Murtaza Vali on Mohammed Chabâa
Organized by Fatima-Zahra Lakrissa for the Parisian company Zamân Books & Curating as an extension of the traveling retrospective of Mohamed Melehi, “Visual Consciousness” was the first retrospective of Mohammed Chabâa (1935-2013) outside his native Morocco. Bringing together six decades of paintings, sculptures, graphic art, interior design models and archival documents, it revealed the depth, complexity and influence of Chabâa’s multifaceted practice as a artist, designer and educator.
Born in Tangier, Chabâa, like Melehi, belonged to a generation of artists who grew up under colonial rule but had the opportunity to study abroad. Shortly after Chabâa’s return to Morocco from Rome in 1966, Farid Belkahia recruited him with Melehi to teach at the School of Fine Arts in Casablanca, which quickly became the main center of modernist experimentation and production in the country. . Inspired by the transdisciplinary nature of the Italian Renaissance and the Bauhaus, Chabâa strove in his pedagogy to synthesize the art, architecture and the rich artisan traditions of Morocco, what he called the “3 A‘s ”—incorporating the study of Amazigh textiles and other crafts as well as Arabic calligraphy into its design program. The study of traditional trades, devalued under the colonial regime, was a vector of decolonization and simultaneous localization of education and artistic production.
Organized in four chronological “chapters” and an archival exhibition presenting the design practice of several decades of Chabâa, the exhibition opened with a selection of works by Chabâa produced in Rome in 1962, revealing the influence of abstract expressionism and other post-war avant-garde movements. Using an earthy palette (largely ocher, brick red, and black, with a bit of blue), he experimented with gestural abstraction, but the energy of his flourishes remained limited by the setting. A year later, his work has become flatter, more graphic and colorful, featuring figurative and ornamental elements drawn from rural Moroccan craftsmanship. Exhibiting together, Belkahia, Chabâa and Melehi have become the school of Casablanca. Aiming to directly engage a wider audience, they presented their 1966 debut in the atrium of the Mohammed V National Theater in Rabat. Three years later, the group (along with a few additional members) organized a famous open-air exhibition of their paintings at Jemaa al-Fna Square in Marrakech, the city’s famous central market square. Here, their colorful and harsh geometric abstraction did not represent a departure but a return to their cultural heritage, the tradition of Morocco’s largely abstract arts and crafts offering them an alternative path to modernity.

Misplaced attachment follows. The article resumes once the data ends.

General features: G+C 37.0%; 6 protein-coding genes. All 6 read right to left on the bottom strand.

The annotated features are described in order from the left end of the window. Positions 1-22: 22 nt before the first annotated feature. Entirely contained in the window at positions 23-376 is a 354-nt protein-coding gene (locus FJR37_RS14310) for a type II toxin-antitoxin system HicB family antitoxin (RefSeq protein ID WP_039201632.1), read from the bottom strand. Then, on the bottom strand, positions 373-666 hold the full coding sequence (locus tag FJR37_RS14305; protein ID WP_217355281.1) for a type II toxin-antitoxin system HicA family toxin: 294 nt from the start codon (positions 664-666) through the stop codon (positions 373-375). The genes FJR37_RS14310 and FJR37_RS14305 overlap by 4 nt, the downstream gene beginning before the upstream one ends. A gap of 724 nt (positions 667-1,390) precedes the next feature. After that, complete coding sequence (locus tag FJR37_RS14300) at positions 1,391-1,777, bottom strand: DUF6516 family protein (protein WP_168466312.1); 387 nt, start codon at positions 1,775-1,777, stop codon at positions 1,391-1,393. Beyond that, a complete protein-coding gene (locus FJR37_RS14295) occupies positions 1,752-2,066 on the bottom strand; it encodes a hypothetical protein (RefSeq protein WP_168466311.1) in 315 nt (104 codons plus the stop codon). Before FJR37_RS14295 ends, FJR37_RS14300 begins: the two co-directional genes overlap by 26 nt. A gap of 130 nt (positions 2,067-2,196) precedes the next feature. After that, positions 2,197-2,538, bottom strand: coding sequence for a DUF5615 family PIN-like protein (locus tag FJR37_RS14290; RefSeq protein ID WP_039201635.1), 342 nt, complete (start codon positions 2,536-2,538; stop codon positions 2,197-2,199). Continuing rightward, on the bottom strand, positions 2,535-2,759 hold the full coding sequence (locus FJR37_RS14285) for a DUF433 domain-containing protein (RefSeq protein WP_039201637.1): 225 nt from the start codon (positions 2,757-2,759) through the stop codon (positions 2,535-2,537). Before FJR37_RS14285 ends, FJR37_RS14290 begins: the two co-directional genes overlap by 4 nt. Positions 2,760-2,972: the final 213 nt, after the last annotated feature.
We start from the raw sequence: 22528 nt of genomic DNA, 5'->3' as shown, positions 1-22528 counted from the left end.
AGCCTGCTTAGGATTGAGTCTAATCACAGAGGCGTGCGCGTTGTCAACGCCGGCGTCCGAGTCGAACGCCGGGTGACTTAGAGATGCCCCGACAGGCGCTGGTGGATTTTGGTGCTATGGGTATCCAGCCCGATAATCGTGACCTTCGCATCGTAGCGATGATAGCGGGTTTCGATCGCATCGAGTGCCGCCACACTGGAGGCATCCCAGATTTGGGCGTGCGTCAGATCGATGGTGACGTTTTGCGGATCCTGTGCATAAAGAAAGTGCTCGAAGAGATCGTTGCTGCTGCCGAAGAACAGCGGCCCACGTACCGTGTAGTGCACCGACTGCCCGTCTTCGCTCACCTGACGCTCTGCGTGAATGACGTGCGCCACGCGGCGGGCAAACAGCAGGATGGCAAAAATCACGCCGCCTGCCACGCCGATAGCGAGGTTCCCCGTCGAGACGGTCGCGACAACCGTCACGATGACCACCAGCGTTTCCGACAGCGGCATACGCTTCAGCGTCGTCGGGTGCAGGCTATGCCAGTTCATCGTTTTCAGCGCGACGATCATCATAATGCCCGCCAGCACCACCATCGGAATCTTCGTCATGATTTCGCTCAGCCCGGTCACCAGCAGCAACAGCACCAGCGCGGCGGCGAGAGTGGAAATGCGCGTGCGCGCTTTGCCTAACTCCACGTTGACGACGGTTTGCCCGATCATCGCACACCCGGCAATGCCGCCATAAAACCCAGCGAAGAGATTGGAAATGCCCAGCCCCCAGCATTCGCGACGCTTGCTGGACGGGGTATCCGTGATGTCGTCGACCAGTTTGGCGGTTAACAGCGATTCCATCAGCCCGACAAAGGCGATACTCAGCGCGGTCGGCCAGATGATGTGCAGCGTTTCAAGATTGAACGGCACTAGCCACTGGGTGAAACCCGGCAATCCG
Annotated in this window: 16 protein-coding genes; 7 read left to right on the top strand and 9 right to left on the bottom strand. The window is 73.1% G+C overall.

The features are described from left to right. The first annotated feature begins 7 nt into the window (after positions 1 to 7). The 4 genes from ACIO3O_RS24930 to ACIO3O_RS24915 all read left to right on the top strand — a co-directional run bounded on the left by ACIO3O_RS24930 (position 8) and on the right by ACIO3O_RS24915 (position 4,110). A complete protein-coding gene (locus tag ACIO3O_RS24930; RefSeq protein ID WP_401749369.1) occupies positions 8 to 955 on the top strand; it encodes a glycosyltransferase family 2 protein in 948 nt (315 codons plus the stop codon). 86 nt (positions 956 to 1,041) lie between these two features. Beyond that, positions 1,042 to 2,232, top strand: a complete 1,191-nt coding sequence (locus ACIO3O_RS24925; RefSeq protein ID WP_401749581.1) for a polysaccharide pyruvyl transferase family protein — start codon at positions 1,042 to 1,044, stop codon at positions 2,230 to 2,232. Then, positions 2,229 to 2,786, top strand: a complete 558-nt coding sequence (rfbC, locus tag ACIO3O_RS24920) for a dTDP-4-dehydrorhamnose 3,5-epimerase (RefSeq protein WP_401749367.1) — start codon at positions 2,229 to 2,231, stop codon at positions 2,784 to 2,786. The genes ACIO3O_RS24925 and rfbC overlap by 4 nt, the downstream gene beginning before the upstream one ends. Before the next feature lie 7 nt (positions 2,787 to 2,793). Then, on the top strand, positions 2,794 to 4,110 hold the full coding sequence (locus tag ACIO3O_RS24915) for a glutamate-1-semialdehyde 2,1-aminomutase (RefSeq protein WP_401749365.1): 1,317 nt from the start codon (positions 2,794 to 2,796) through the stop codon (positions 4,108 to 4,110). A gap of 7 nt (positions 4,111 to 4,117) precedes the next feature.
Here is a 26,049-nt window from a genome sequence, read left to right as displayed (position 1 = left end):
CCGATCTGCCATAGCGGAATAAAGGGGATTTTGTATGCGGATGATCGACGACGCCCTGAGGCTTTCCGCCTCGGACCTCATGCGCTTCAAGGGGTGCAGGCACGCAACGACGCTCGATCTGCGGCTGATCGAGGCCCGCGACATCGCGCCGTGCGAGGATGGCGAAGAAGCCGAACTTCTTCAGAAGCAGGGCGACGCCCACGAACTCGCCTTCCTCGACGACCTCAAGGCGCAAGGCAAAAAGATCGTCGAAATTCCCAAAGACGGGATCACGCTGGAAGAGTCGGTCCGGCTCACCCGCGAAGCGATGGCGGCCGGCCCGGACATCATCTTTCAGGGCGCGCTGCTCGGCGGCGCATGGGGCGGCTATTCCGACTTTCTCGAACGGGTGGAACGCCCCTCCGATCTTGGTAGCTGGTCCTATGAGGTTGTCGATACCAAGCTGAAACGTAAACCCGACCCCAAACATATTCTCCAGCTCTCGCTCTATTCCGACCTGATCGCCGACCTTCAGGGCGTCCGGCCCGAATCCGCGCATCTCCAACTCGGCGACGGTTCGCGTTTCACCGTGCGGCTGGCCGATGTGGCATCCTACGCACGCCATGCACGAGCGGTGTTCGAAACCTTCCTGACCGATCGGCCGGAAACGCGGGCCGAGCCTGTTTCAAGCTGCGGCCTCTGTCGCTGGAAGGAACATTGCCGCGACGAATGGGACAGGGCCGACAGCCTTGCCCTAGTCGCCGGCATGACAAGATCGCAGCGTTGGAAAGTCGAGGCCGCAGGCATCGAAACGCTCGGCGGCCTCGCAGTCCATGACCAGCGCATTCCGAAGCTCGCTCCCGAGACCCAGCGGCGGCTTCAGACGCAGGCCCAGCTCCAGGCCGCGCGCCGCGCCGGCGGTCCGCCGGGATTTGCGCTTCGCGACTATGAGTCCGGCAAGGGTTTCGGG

In a 1974 body of work, painted with cellulose automotive paint on wood panel, bands of bright rainbow-like colors float across sparkling white fields, tracing the straight edges and sharp angles of the shapes. geometric. The bands flare out at each end in unruly arabesques and swirling swirls, like flames or hair in the wind, the formal order opening up to intuitive blooming. The grid made its appearance later in the decade, not as a fundamental structure but as one more ornamental motif obstructing occupied visual fields. Depth reappears in these so-called algorithmic compositions, with grids sometimes extruded into cubic matrices. The final section featured works from 1983 to 2012, the year before the artist’s death. Reiterating many of the idiosyncratic motifs that Chabâa had developed over the previous decade, these pieces were more personal and playful. Rendered with softer contours, textured surfaces, and a sensibility more comic than graphic, they represented a looseness that was both ideological and formal. A series from the late 1990s and 2000s closed the exhibition loop with compositions made up of layers of small calligraphic strokes. But while in the 1960s Chabâa’s brushstroke was exploratory, here he was more assured, filling rather than fighting against the frame.
In a manifesto published in the radical literary magazine blown, the artists of the Casablanca school described their iconic 1969 exhibition as “plastic action», The sentence summarizing their desire for rupture, transformation and liberation that is both aesthetic and militant. Although in retrospect and out of context their art might not seem so radical, their importance in the history of Arab modernism lay in their belief that art could be unmistakably political without sinking into propaganda, as this exhibition subtly revealed. .